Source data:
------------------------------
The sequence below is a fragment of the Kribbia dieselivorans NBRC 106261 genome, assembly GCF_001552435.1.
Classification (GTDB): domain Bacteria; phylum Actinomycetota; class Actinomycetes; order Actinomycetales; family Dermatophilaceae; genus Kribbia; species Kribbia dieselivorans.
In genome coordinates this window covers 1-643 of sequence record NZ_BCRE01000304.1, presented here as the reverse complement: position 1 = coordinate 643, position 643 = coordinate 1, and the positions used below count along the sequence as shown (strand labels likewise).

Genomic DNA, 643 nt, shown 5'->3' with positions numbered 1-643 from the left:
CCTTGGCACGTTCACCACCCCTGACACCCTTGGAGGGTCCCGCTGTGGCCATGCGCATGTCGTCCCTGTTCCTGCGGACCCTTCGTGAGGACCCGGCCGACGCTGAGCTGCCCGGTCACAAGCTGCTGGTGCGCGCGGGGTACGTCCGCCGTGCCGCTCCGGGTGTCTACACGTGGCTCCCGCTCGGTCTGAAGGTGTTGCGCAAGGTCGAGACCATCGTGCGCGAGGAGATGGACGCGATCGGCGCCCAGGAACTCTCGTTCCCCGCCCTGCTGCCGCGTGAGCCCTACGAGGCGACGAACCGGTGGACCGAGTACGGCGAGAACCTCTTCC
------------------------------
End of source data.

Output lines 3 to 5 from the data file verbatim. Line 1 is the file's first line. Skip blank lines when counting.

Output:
In genome coordinates this window covers 1-643 of sequence record NZ_BCRE01000304.1, presented here as the reverse complement: position 1 = coordinate 643, position 643 = coordinate 1, and the positions used below count along the sequence as shown (strand labels likewise).

Genomic DNA, 643 nt, shown 5'->3' with positions numbered 1-643 from the left:
CCTTGGCACGTTCACCACCCCTGACACCCTTGGAGGGTCCCGCTGTGGCCATGCGCATGTCGTCCCTGTTCCTGCGGACCCTTCGTGAGGACCCGGCCGACGCTGAGCTGCCCGGTCACAAGCTGCTGGTGCGCGCGGGGTACGTCCGCCGTGCCGCTCCGGGTGTCTACACGTGGCTCCCGCTCGGTCTGAAGGTGTTGCGCAAGGTCGAGACCATCGTGCGCGAGGAGATGGACGCGATCGGCGCCCAGGAACTCTCGTTCCCCGCCCTGCTGCCGCGTGAGCCCTACGAGGCGACGAACCGGTGGACCGAGTACGGCGAGAACCTCTTCC